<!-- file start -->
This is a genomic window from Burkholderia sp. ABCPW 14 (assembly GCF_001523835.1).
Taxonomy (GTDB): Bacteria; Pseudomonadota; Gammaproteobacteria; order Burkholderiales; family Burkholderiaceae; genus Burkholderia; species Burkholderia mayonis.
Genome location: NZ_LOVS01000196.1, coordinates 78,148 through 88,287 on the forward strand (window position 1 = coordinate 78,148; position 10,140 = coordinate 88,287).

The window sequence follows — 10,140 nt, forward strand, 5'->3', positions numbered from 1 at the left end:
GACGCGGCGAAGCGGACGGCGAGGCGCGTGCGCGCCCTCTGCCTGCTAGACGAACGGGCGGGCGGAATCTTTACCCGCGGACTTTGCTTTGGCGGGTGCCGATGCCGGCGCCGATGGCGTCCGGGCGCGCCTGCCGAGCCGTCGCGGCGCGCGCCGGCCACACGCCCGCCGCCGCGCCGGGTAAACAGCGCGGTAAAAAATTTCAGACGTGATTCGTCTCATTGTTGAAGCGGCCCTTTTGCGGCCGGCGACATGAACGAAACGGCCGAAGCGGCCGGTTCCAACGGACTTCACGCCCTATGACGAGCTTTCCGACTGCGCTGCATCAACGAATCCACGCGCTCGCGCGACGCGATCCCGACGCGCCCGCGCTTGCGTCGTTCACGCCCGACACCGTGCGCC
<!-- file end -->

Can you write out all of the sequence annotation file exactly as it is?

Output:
This is a genomic window from Burkholderia sp. ABCPW 14 (assembly GCF_001523835.1).
Taxonomy (GTDB): Bacteria; Pseudomonadota; Gammaproteobacteria; order Burkholderiales; family Burkholderiaceae; genus Burkholderia; species Burkholderia mayonis.
Genome location: NZ_LOVS01000196.1, coordinates 78,148 through 88,287 on the forward strand (window position 1 = coordinate 78,148; position 10,140 = coordinate 88,287).

The window sequence follows — 10,140 nt, forward strand, 5'->3', positions numbered from 1 at the left end:
GACGCGGCGAAGCGGACGGCGAGGCGCGTGCGCGCCCTCTGCCTGCTAGACGAACGGGCGGGCGGAATCTTTACCCGCGGACTTTGCTTTGGCGGGTGCCGATGCCGGCGCCGATGGCGTCCGGGCGCGCCTGCCGAGCCGTCGCGGCGCGCGCCGGCCACACGCCCGCCGCCGCGCCGGGTAAACAGCGCGGTAAAAAATTTCAGACGTGATTCGTCTCATTGTTGAAGCGGCCCTTTTGCGGCCGGCGACATGAACGAAACGGCCGAAGCGGCCGGTTCCAACGGACTTCACGCCCTATGACGAGCTTTCCGACTGCGCTGCATCAACGAATCCACGCGCTCGCGCGACGCGATCCCGACGCGCCCGCGCTTGCGTCGTTCACGCCCGACACCGTGCGCC